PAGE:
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Jul 17, 2001
CONTACT: Carmen Balber - 310-392-0522 x324
Santa Monica Soils its Progressive Spirit
City Refuses to Provide Adequate Defense of Voter-Approved Conflict of Interest ReformSanta Monica abandoned its progressive mantle in a move reminiscent of Mussolini's Italy with its' attempt to harpoon an anti-kickback initiative passed by 59% of Santa Monica voters. The City has filed a collusive lawsuit and sued itself in order to kill the popular conflict of interest measure. Santa Monica has refused to hire impartial counsel to defend the voter-approved measure.
"The People's Republic of Santa Monica, a town that bills itself as the seaside progressive's haven, has dropped to an all-time low to evade a simple good government reform," stated Carmen Balber, director of the grassroots citizen group that sponsored the measure, the Oaks Project. "It's embarrassing that the city which should have been first to embrace this reform is leading the fight to defeat it. They've turned a deaf ear to the public's demand for conflict of interest protection."
The suit, City of Santa Monica v. Maria Stewart, was brought by Santa Monica against the City Clerk for her refusal to implement the anti-kickback reform measure. However, her actions were in direct response to the City's continued opposition to the law. The City's current position as both plaintiff and defendant in the same case places it in a conflict of interest to avoid implementing a conflict of interest reform.
"If Richard Nixon had sued his staff for insubordination when they broke into Watergate, and then hired his own lawyers to defend them, would you trust the outcome of the case?" questioned Balber. "Now Santa Monica has sued their City Clerk and expects us to believe they have the public's interest at heart? The lawsuit is a farce."
The City has a long history of opposition to the reform. In the months before voters approved it at the polls last November, Santa Monica City Council voted to allow several Councilmembers to sign a ballot argument against the measure. The City Attorney filed papers with a Court of Appeal in San Diego joining others which argued that the initiative was unconstitutional. With the City's position against the measure well-established, it is impossible for the measure to get a fair trial without a defense independent of the City.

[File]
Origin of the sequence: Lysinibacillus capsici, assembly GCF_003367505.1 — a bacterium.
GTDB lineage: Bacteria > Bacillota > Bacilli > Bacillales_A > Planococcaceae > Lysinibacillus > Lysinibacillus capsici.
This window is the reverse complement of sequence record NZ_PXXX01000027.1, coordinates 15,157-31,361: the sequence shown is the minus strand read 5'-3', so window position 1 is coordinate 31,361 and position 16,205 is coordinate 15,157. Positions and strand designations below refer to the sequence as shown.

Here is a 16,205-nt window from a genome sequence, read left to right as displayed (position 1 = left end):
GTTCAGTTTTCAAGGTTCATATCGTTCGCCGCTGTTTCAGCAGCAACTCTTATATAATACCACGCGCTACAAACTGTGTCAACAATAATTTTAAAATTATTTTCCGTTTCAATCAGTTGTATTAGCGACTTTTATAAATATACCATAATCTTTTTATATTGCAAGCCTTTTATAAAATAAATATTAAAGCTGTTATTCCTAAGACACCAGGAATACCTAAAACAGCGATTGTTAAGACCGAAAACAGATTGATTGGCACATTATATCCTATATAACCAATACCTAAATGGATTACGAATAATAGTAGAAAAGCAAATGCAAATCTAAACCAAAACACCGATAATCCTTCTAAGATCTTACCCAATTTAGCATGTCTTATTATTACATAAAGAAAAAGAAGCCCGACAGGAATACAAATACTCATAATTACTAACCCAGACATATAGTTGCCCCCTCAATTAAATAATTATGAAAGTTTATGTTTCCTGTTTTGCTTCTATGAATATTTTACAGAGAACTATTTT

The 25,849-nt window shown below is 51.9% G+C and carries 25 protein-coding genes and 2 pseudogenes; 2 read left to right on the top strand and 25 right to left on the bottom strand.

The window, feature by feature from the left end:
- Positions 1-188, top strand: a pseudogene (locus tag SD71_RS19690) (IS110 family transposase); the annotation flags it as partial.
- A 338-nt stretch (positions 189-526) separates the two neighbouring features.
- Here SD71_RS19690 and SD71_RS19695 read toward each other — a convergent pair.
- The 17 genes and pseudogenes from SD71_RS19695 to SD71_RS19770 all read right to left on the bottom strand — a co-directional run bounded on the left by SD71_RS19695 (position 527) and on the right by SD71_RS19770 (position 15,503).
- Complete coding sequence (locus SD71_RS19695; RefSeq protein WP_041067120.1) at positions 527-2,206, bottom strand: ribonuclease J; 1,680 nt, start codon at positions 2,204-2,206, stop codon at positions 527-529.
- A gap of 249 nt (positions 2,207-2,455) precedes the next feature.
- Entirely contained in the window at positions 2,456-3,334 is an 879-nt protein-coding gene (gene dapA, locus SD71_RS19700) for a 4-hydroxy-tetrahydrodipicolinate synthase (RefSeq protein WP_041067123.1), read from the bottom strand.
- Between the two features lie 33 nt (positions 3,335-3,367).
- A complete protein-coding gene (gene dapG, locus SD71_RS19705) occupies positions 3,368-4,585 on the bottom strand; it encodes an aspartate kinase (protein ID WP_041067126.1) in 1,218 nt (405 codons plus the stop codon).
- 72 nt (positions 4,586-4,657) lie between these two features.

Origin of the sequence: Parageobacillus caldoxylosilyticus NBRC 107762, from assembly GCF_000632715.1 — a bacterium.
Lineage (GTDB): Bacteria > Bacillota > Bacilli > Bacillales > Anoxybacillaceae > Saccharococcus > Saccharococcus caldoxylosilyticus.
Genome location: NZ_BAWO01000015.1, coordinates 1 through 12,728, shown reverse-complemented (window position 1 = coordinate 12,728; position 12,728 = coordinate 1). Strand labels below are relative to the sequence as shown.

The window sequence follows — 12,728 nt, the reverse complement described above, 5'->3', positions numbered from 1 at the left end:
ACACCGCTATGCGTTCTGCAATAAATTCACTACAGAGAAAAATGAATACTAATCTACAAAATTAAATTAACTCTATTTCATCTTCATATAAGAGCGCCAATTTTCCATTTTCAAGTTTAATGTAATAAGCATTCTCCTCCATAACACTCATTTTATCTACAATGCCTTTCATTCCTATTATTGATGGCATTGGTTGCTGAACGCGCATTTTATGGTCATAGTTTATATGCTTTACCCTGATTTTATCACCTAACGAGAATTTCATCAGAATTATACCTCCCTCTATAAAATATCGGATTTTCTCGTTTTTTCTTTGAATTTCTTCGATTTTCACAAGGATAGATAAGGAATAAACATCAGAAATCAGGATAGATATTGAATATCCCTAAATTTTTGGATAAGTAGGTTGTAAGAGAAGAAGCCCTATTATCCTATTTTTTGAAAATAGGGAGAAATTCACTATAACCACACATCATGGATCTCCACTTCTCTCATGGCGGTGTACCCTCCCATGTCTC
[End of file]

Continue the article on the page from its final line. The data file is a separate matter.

"If the City remains on both sides of this case, a ruling will resolve nothing," asserted Susanne Griffin, Santa Monica attorney and citizen volunteer with the Oaks Project. "However, the City has refused to hire impartial outside counsel to vigorously defend the will of the voters. The public's trust will continue to erode the longer they continue this charade of a case."
Grassroots Campaigns for Real Reform
The measure, Proposition LL on the November 7, 2000 Santa Monica city ballot, qualified for the ballot with the signatures of over 12,000 Santa Monica residents collected by volunteers, and was enacted by 59%. The law prevents city officials from accepting campaign contributions, gifts or employment from entities that benefit from the official's decisions. Examples of "benefits" include city contracts, land deals and tax breaks.
The Santa Monica measure was part of an unprecedented campaign in cities across California, and was also approved by the voters of San Francisco (82%), Claremont (55%), Vista (58%) and Pasadena (60%). The signature gathering and get-out-the vote efforts for the propositions were done by volunteers, unprecedented in this age of multi-million dollar paid signature gathering operations and equally high-priced campaigns run by public relations firms. In stunning contrast, Oaks Project volunteers handed out tens of thousands of flyers, made thousands of phone calls and knocked on thousands of doors to educate voters and get out the vote.
Pasadena and Claremont officials have voted to intervene in the Santa Monica case and challenge the similar initiatives in their towns.
Oaks volunteers in San Francisco, the only city which has not attempted to challenge the measure in court, met with members of the City's Ethics Commission to discuss facilitating enforcement of the initiative. The law went into full effect in San Francisco on July 13th, 2001.
In Irvine, where the Oaks Project missed qualifying the initiative for the ballot by just 81 signatures, volunteers have met with a city sub-committee to discuss adopting the measure as a city ordinance. An Irvine councilmember was caught taking kickbacks just weeks after the initiative failed to qualify for the ballot.
The Oaks Project
The non-profit, non-partisan Oaks Project was founded in 1997 by consumer advocates Ralph Nader and Harvey Rosenfield to train citizens to participate more effectively in California’s democracy. To become an Oak, volunteers attend monthly trainings in practical political skills and agree to spend 10-15 hours per month putting those skills to work on legislative and initiative campaigns to create a more democratic political system. Oaks volunteers also agree to raise $500 per year, and collect 1000 signatures on all Volunteer Qualified Initiatives (VQI). The Oaks Project played a decisive role in passing HMO patient protections in the California legislature in 1999 and spearheaded the 1998 drive to lower utility rates for California ratepayers by co-sponsoring Proposition 9.
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